Bewick's WrenThryomanes bewickii
5 1/2" (14 cm). Gray-brown above, white below, with white eyebrow and long fan-shaped tail tipped with white.
Loud, melodious song with the usual bubbly wren-like warble, also reminiscent of a Song Sparrow.
harsh alarm calls
song and call #2
song & call #1
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Thickets, brush piles, and hedgerows in farming country; also open woodlands and scrubby areas, often near streams.
Resident locally from southern British Columbia, Nebraska, southern Ontario, and southwestern Pennsylvania south to Mexico, Arkansas, and northern Gulf States. Eastern birds winter south to Gulf Coast.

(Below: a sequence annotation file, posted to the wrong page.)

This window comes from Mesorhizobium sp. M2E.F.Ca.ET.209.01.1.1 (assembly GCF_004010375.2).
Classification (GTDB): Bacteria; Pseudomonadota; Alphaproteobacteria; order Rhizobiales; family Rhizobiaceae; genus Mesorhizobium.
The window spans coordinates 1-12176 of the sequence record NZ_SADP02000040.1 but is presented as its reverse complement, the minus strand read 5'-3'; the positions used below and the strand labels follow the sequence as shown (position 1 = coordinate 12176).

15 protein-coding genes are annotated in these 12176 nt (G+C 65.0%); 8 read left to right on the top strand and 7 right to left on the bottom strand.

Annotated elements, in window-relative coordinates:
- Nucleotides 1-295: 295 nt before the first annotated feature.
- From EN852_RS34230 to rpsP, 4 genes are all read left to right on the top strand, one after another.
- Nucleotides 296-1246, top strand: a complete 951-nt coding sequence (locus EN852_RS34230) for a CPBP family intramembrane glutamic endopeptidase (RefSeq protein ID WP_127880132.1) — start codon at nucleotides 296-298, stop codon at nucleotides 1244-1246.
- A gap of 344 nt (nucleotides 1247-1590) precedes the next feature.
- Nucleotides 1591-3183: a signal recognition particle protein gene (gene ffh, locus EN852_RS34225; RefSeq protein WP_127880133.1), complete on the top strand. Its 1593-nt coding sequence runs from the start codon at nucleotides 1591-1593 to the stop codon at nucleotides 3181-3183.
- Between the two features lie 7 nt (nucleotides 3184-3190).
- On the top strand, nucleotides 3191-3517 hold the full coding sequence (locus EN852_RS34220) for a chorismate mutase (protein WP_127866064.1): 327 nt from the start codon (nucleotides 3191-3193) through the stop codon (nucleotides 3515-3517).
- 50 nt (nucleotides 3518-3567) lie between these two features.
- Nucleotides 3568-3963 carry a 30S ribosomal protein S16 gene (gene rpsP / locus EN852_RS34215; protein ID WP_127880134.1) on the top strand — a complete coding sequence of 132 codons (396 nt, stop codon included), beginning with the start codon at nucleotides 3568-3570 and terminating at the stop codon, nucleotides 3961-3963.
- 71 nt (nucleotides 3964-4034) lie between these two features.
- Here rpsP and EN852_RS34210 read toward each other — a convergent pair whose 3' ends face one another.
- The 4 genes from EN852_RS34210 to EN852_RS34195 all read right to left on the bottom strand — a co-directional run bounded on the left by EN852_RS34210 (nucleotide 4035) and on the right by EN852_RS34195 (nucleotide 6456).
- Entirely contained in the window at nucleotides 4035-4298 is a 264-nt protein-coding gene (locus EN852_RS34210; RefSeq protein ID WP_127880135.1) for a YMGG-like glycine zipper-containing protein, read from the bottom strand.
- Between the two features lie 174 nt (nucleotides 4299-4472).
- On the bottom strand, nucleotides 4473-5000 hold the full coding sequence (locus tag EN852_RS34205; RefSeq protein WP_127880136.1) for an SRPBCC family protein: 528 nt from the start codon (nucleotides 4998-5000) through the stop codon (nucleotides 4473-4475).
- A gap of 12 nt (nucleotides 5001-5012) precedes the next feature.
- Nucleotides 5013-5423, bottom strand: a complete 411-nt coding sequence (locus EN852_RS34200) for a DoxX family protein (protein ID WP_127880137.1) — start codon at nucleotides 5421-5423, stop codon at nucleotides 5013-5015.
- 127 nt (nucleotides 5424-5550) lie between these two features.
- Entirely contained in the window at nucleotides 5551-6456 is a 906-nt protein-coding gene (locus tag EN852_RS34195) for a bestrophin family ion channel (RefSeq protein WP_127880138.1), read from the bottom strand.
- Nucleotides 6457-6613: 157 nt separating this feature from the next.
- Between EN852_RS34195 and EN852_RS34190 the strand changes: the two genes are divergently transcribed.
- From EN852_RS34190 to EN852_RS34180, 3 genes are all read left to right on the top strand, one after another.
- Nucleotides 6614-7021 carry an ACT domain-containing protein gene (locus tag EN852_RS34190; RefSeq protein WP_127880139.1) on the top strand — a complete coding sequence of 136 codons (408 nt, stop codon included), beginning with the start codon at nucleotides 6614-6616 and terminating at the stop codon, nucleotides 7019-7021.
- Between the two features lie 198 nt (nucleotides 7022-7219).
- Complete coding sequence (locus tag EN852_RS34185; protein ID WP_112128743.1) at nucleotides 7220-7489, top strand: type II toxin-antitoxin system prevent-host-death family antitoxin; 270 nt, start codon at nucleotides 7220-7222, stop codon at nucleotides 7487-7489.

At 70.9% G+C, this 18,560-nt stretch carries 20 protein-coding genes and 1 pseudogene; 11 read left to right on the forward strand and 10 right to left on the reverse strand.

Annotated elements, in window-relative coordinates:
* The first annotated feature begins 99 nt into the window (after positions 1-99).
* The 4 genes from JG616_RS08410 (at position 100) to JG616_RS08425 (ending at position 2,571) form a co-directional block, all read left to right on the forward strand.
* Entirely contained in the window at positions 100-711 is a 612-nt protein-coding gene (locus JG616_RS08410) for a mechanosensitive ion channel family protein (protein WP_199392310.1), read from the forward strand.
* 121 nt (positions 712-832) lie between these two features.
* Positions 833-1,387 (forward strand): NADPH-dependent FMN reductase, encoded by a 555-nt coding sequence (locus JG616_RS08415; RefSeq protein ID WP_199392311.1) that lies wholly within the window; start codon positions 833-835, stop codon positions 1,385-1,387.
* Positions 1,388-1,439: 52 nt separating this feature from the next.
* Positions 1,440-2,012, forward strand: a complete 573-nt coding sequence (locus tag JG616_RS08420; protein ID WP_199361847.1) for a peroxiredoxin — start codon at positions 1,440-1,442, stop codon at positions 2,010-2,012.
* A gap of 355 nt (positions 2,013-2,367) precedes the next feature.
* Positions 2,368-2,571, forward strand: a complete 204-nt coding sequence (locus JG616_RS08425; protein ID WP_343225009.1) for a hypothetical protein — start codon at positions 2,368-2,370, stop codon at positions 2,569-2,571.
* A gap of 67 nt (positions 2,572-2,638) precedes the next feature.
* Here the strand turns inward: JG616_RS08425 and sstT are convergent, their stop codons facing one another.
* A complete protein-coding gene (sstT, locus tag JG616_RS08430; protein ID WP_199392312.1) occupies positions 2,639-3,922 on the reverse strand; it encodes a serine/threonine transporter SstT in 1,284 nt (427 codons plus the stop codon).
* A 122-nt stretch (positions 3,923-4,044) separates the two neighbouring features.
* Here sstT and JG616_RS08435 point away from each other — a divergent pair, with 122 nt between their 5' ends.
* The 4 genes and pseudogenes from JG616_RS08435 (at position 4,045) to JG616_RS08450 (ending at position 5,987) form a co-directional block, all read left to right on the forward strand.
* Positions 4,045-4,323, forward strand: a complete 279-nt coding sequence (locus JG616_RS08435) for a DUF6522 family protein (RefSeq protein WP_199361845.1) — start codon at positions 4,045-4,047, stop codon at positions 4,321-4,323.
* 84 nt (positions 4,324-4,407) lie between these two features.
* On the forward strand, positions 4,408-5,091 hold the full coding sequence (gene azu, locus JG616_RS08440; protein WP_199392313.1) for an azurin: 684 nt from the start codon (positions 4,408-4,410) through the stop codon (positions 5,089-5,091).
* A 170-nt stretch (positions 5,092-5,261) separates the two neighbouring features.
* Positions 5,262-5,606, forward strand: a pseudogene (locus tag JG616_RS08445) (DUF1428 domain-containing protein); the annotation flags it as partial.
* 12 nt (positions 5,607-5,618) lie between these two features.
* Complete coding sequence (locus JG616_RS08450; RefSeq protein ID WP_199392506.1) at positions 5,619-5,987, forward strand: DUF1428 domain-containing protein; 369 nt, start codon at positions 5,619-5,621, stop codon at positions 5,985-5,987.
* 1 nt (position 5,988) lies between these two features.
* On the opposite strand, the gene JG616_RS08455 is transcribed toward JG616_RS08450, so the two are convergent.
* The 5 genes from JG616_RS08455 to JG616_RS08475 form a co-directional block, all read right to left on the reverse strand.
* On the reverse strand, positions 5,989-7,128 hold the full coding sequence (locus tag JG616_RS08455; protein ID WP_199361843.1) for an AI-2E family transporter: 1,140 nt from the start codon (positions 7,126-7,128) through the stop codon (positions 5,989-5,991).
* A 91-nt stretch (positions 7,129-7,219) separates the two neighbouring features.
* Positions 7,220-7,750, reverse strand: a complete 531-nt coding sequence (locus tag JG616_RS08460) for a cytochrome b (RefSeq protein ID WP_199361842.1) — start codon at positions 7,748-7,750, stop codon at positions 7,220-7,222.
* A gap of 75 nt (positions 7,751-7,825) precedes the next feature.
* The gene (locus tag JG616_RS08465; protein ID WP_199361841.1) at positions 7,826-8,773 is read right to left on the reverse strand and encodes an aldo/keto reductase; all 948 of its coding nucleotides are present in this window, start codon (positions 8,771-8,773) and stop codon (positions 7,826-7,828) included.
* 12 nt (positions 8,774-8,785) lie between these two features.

Bewick's Wren uses its long, narrow, slightly down-curved bill for scavenging on the ground and picking in crevices for insects and spiders. Searching for food, it may venture into hollow trunks, rock crevices, or barns. Bewick's Wren was named by Audubon for Thomas Bewick (1753-1828), the English naturalist and engraver. Although this species resembles the somewhat larger Carolina Wren, it has an entirely different song and, at close range, shows white in the outer tail feathers. Eastern populations dropped drastically,possibly do to the expansion of House Wrens which remove eggs, starting early in the 20th century, and now it is nearly restricted to the West.
5-7 brown-spotted white eggs in a stick nest lined with leaves, grass, and feathers, and placed in almost any available cavity, including woodpecker holes, tin cans, coat pockets or sleeves, baskets, tool sheds, and brush piles.